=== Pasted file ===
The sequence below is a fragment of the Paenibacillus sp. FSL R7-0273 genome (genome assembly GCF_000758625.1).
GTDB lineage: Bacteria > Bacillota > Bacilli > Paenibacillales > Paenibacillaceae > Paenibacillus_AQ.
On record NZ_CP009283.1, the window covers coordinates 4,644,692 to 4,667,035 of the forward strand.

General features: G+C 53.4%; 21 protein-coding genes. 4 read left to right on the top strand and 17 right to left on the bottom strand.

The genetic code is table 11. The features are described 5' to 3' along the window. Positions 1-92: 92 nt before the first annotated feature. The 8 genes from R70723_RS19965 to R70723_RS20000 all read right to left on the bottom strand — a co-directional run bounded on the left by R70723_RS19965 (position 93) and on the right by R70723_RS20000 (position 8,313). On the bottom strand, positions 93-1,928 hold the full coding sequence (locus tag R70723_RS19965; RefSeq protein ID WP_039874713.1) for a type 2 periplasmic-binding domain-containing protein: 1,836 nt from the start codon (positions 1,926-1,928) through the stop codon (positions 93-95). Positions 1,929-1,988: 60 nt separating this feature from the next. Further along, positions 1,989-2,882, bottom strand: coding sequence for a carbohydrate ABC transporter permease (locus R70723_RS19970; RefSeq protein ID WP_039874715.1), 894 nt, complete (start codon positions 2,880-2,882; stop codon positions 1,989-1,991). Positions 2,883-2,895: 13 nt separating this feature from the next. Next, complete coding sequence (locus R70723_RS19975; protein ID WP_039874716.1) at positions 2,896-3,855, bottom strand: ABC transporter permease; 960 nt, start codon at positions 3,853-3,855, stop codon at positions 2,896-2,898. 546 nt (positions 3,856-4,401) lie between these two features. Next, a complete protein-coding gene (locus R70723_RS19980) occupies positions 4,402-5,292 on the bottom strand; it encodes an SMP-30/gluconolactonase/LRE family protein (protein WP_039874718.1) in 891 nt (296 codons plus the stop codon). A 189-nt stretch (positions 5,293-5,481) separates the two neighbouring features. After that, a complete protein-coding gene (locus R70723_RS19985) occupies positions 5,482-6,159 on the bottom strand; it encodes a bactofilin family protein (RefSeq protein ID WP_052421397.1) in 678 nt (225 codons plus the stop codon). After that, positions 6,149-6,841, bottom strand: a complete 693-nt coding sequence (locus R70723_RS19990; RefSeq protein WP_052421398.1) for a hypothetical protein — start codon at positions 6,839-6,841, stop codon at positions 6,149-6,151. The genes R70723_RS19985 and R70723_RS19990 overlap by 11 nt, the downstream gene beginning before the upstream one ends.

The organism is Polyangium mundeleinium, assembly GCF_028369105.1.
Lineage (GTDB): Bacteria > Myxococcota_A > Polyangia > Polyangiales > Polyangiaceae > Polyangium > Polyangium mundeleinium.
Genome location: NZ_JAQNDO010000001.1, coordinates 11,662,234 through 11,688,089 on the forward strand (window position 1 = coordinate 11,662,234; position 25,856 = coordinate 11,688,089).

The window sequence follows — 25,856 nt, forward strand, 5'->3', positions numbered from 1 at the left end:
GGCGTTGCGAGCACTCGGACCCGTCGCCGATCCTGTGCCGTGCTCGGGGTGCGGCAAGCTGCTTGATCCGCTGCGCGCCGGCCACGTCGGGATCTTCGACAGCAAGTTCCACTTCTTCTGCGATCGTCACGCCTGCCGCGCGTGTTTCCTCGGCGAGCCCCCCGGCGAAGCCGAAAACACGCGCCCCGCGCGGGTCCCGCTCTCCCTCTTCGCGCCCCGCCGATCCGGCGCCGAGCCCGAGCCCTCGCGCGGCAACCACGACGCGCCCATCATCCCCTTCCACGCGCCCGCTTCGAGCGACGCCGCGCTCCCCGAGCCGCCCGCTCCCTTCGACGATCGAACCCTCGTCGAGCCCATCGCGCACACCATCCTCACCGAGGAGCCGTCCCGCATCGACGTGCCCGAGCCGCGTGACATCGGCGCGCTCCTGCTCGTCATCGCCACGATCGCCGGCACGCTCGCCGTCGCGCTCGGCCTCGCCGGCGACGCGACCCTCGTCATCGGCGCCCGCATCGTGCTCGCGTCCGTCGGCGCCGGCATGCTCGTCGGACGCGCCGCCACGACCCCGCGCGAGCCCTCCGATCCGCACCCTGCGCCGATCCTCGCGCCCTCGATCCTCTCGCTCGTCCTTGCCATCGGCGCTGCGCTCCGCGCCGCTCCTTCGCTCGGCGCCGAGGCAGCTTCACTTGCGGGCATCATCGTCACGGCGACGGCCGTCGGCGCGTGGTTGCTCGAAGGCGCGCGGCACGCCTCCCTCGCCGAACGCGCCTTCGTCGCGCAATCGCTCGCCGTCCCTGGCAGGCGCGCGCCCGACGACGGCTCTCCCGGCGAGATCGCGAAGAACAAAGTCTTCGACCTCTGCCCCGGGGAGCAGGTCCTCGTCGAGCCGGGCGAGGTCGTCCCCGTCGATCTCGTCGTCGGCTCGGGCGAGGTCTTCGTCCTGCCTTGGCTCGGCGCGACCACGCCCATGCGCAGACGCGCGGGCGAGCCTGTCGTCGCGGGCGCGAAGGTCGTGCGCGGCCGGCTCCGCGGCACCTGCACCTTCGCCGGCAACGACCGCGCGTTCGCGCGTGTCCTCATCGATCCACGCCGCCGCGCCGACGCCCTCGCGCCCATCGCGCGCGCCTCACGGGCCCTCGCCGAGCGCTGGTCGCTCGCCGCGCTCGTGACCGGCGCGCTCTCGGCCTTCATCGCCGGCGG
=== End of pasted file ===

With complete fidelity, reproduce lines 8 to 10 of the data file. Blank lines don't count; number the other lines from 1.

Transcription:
Genome location: NZ_JAQNDO010000001.1, coordinates 11,662,234 through 11,688,089 on the forward strand (window position 1 = coordinate 11,662,234; position 25,856 = coordinate 11,688,089).

The window sequence follows — 25,856 nt, forward strand, 5'->3', positions numbered from 1 at the left end:
GGCGTTGCGAGCACTCGGACCCGTCGCCGATCCTGTGCCGTGCTCGGGGTGCGGCAAGCTGCTTGATCCGCTGCGCGCCGGCCACGTCGGGATCTTCGACAGCAAGTTCCACTTCTTCTGCGATCGTCACGCCTGCCGCGCGTGTTTCCTCGGCGAGCCCCCCGGCGAAGCCGAAAACACGCGCCCCGCGCGGGTCCCGCTCTCCCTCTTCGCGCCCCGCCGATCCGGCGCCGAGCCCGAGCCCTCGCGCGGCAACCACGACGCGCCCATCATCCCCTTCCACGCGCCCGCTTCGAGCGACGCCGCGCTCCCCGAGCCGCCCGCTCCCTTCGACGATCGAACCCTCGTCGAGCCCATCGCGCACACCATCCTCACCGAGGAGCCGTCCCGCATCGACGTGCCCGAGCCGCGTGACATCGGCGCGCTCCTGCTCGTCATCGCCACGATCGCCGGCACGCTCGCCGTCGCGCTCGGCCTCGCCGGCGACGCGACCCTCGTCATCGGCGCCCGCATCGTGCTCGCGTCCGTCGGCGCCGGCATGCTCGTCGGACGCGCCGCCACGACCCCGCGCGAGCCCTCCGATCCGCACCCTGCGCCGATCCTCGCGCCCTCGATCCTCTCGCTCGTCCTTGCCATCGGCGCTGCGCTCCGCGCCGCTCCTTCGCTCGGCGCCGAGGCAGCTTCACTTGCGGGCATCATCGTCACGGCGACGGCCGTCGGCGCGTGGTTGCTCGAAGGCGCGCGGCACGCCTCCCTCGCCGAACGCGCCTTCGTCGCGCAATCGCTCGCCGTCCCTGGCAGGCGCGCGCCCGACGACGGCTCTCCCGGCGAGATCGCGAAGAACAAAGTCTTCGACCTCTGCCCCGGGGAGCAGGTCCTCGTCGAGCCGGGCGAGGTCGTCCCCGTCGATCTCGTCGTCGGCTCGGGCGAGGTCTTCGTCCTGCCTTGGCTCGGCGCGACCACGCCCATGCGCAGACGCGCGGGCGAGCCTGTCGTCGCGGGCGCGAAGGTCGTGCGCGGCCGGCTCCGCGGCACCTGCACCTTCGCCGGCAACGACCGCGCGTTCGCGCGTGTCCTCATCGATCCACGCCGCCGCGCCGACGCCCTCGCGCCCATCGCGCGCGCCTCACGGGCCCTCGCCGAGCGCTGGTCGCTCGCCGCGCTCGTGACCGGCGCGCTCTCGGCCTTCATCGCCGGCGG